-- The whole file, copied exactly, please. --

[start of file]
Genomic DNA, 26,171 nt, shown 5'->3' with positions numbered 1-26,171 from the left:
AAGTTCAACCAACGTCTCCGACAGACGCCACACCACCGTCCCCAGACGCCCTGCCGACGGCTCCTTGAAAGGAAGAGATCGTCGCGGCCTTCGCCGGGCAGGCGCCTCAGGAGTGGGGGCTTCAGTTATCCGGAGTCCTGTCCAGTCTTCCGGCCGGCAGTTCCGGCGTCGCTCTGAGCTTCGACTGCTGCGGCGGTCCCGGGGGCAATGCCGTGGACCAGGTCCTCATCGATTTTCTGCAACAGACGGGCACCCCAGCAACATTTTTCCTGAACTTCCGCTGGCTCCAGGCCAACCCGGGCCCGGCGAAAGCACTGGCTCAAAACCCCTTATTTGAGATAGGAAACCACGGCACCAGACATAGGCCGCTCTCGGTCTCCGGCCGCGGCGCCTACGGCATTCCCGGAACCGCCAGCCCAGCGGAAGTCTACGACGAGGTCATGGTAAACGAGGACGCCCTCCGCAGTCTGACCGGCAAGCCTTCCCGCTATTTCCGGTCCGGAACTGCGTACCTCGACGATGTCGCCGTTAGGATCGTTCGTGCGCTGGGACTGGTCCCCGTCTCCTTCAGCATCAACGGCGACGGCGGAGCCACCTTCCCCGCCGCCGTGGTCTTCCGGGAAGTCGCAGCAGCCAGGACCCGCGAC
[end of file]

Genomic DNA, 26,171 nt, shown 5'->3' with positions numbered 1-26,171 from the left:
AAGTTCAACCAACGTCTCCGACAGACGCCACACCACCGTCCCCAGACGCCCTGCCGACGGCTCCTTGAAAGGAAGAGATCGTCGCGGCCTTCGCCGGGCAGGCGCCTCAGGAGTGGGGGCTTCAGTTATCCGGAGTCCTGTCCAGTCTTCCGGCCGGCAGTTCCGGCGTCGCTCTGAGCTTCGACTGCTGCGGCGGTCCCGGGGGCAATGCCGTGGACCAGGTCCTCATCGATTTTCTGCAACAGACGGGCACCCCAGCAACATTTTTCCTGAACTTCCGCTGGCTCCAGGCCAACCCGGGCCCGGCGAAAGCACTGGCTCAAAACCCCTTATTTGAGATAGGAAACCACGGCACCAGACATAGGCCGCTCTCGGTCTCCGGCCGCGGCGCCTACGGCATTCCCGGAACCGCCAGCCCAGCGGAAGTCTACGACGAGGTCATGGTAAACGAGGACGCCCTCCGCAGTCTGACCGGCAAGCCTTCCCGCTATTTCCGGTCCGGAACTGCGTACCTCGACGATGTCGCCGTTAGGATCGTTCGTGCGCTGGGACTGGTCCCCGTCTCCTTCAGCATCAACGGCGACGGCGGAGCCACCTTCCCCGCCGCCGTGGTCTTCCGGGAAGTCGCAGCAGCCAGGACCCGCGAC